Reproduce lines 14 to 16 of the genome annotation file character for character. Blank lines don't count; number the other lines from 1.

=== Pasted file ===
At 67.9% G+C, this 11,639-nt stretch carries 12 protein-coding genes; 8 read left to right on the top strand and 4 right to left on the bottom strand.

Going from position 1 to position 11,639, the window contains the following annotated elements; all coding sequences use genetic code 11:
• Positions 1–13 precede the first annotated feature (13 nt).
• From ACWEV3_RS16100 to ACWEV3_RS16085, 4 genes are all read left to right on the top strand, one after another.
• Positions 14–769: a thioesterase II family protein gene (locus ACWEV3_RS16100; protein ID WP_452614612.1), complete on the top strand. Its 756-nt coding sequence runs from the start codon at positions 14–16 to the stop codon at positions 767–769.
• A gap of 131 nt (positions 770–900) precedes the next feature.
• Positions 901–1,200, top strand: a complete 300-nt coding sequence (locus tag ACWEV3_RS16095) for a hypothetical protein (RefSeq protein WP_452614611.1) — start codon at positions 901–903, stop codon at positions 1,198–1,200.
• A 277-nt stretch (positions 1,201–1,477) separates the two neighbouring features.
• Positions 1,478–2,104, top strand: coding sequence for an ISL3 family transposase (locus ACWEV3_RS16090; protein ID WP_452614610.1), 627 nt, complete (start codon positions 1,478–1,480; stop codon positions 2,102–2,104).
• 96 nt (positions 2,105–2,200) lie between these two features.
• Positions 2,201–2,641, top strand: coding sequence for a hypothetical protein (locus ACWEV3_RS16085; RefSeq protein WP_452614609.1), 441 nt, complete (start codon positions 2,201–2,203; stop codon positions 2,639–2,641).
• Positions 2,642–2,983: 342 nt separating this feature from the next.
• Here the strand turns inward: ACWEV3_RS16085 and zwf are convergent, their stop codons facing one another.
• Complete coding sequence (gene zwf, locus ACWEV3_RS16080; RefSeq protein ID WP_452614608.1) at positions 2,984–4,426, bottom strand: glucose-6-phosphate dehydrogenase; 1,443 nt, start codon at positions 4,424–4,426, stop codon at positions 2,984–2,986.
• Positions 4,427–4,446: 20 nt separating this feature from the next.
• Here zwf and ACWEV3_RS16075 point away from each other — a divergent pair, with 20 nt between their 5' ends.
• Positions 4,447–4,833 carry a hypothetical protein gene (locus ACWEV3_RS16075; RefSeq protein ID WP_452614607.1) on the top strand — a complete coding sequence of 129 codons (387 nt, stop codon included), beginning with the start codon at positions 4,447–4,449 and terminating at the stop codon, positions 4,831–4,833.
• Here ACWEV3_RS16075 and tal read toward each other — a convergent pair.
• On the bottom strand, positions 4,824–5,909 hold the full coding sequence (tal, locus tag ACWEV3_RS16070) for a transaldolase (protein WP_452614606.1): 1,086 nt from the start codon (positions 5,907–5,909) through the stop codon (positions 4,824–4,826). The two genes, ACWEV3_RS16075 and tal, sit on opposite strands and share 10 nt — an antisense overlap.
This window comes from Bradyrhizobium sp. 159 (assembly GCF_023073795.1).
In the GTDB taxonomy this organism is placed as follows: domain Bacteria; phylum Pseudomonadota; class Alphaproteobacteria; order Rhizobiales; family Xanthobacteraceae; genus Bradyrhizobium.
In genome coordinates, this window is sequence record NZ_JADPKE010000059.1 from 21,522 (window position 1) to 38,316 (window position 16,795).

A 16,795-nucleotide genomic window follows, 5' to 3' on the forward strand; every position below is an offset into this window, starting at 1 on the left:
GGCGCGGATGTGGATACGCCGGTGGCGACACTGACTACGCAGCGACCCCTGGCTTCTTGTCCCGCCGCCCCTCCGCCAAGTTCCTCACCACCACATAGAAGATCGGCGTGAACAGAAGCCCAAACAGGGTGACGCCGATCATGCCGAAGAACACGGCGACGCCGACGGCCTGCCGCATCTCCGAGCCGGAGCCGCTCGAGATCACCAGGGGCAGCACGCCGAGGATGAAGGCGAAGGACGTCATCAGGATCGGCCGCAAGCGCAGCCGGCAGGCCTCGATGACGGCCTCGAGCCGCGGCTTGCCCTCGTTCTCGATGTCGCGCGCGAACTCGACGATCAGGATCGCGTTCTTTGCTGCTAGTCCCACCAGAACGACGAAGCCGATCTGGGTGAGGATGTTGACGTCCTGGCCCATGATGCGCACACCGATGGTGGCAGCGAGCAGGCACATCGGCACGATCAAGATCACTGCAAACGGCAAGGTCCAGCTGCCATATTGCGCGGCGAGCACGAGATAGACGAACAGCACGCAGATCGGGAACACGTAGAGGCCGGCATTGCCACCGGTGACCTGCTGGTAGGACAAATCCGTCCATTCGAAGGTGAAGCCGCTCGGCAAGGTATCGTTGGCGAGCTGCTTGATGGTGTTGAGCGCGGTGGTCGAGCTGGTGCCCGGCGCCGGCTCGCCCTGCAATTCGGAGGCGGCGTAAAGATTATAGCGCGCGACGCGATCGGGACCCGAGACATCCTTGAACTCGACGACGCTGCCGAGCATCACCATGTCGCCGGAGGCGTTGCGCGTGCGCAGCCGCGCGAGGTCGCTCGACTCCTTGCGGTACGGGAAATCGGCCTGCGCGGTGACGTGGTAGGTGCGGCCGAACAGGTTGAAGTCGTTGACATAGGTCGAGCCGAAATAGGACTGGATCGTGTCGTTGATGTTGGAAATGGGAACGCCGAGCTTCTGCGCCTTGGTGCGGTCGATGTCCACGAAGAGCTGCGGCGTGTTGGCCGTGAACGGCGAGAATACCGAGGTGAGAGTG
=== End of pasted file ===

• Complete coding sequence (gene zwf, locus ACWEV3_RS16080; RefSeq protein ID WP_452614608.1) at positions 2,984–4,426, bottom strand: glucose-6-phosphate dehydrogenase; 1,443 nt, start codon at positions 4,424–4,426, stop codon at positions 2,984–2,986.
• Positions 4,427–4,446: 20 nt separating this feature from the next.
• Here zwf and ACWEV3_RS16075 point away from each other — a divergent pair, with 20 nt between their 5' ends.